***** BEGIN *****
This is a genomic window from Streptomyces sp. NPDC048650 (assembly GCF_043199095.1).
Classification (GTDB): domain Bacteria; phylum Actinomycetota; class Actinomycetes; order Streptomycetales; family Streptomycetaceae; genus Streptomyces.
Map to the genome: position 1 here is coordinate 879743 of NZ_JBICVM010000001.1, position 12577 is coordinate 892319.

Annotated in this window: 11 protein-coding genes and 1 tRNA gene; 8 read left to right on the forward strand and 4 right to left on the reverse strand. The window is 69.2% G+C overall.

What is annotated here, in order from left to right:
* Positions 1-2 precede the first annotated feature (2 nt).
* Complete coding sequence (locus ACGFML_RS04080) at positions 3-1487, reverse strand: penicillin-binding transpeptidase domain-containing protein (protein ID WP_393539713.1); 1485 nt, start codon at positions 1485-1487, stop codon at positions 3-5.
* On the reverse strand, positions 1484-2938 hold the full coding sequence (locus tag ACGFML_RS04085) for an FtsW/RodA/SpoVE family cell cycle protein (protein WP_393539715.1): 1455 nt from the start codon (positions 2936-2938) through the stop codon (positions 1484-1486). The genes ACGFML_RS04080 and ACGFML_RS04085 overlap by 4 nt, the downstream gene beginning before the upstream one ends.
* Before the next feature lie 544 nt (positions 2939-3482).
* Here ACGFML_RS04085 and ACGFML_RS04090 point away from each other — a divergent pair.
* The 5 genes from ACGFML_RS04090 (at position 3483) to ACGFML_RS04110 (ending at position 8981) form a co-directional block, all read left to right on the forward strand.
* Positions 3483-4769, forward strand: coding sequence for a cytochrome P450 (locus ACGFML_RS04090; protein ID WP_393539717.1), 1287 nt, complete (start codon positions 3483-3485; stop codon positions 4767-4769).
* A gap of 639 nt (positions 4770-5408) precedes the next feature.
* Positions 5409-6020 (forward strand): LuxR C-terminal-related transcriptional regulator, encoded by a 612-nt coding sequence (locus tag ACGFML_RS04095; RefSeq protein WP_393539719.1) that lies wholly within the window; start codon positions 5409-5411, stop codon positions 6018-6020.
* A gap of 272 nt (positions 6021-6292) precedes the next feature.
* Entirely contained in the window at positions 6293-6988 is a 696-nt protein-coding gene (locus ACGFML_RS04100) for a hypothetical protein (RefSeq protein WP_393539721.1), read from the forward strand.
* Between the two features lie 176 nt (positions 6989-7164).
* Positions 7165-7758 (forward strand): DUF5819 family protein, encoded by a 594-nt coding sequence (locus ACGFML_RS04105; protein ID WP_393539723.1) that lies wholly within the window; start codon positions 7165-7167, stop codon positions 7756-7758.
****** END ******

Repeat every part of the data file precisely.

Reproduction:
This is a genomic window from Streptomyces sp. NPDC048650 (assembly GCF_043199095.1).
Classification (GTDB): domain Bacteria; phylum Actinomycetota; class Actinomycetes; order Streptomycetales; family Streptomycetaceae; genus Streptomyces.
Map to the genome: position 1 here is coordinate 879743 of NZ_JBICVM010000001.1, position 12577 is coordinate 892319.

Annotated in this window: 11 protein-coding genes and 1 tRNA gene; 8 read left to right on the forward strand and 4 right to left on the reverse strand. The window is 69.2% G+C overall.

What is annotated here, in order from left to right:
* Positions 1-2 precede the first annotated feature (2 nt).
* Complete coding sequence (locus ACGFML_RS04080) at positions 3-1487, reverse strand: penicillin-binding transpeptidase domain-containing protein (protein ID WP_393539713.1); 1485 nt, start codon at positions 1485-1487, stop codon at positions 3-5.
* On the reverse strand, positions 1484-2938 hold the full coding sequence (locus tag ACGFML_RS04085) for an FtsW/RodA/SpoVE family cell cycle protein (protein WP_393539715.1): 1455 nt from the start codon (positions 2936-2938) through the stop codon (positions 1484-1486). The genes ACGFML_RS04080 and ACGFML_RS04085 overlap by 4 nt, the downstream gene beginning before the upstream one ends.
* Before the next feature lie 544 nt (positions 2939-3482).
* Here ACGFML_RS04085 and ACGFML_RS04090 point away from each other — a divergent pair.
* The 5 genes from ACGFML_RS04090 (at position 3483) to ACGFML_RS04110 (ending at position 8981) form a co-directional block, all read left to right on the forward strand.
* Positions 3483-4769, forward strand: coding sequence for a cytochrome P450 (locus ACGFML_RS04090; protein ID WP_393539717.1), 1287 nt, complete (start codon positions 3483-3485; stop codon positions 4767-4769).
* A gap of 639 nt (positions 4770-5408) precedes the next feature.
* Positions 5409-6020 (forward strand): LuxR C-terminal-related transcriptional regulator, encoded by a 612-nt coding sequence (locus tag ACGFML_RS04095; RefSeq protein WP_393539719.1) that lies wholly within the window; start codon positions 5409-5411, stop codon positions 6018-6020.
* A gap of 272 nt (positions 6021-6292) precedes the next feature.
* Entirely contained in the window at positions 6293-6988 is a 696-nt protein-coding gene (locus ACGFML_RS04100) for a hypothetical protein (RefSeq protein WP_393539721.1), read from the forward strand.
* Between the two features lie 176 nt (positions 6989-7164).
* Positions 7165-7758 (forward strand): DUF5819 family protein, encoded by a 594-nt coding sequence (locus ACGFML_RS04105; protein ID WP_393539723.1) that lies wholly within the window; start codon positions 7165-7167, stop codon positions 7756-7758.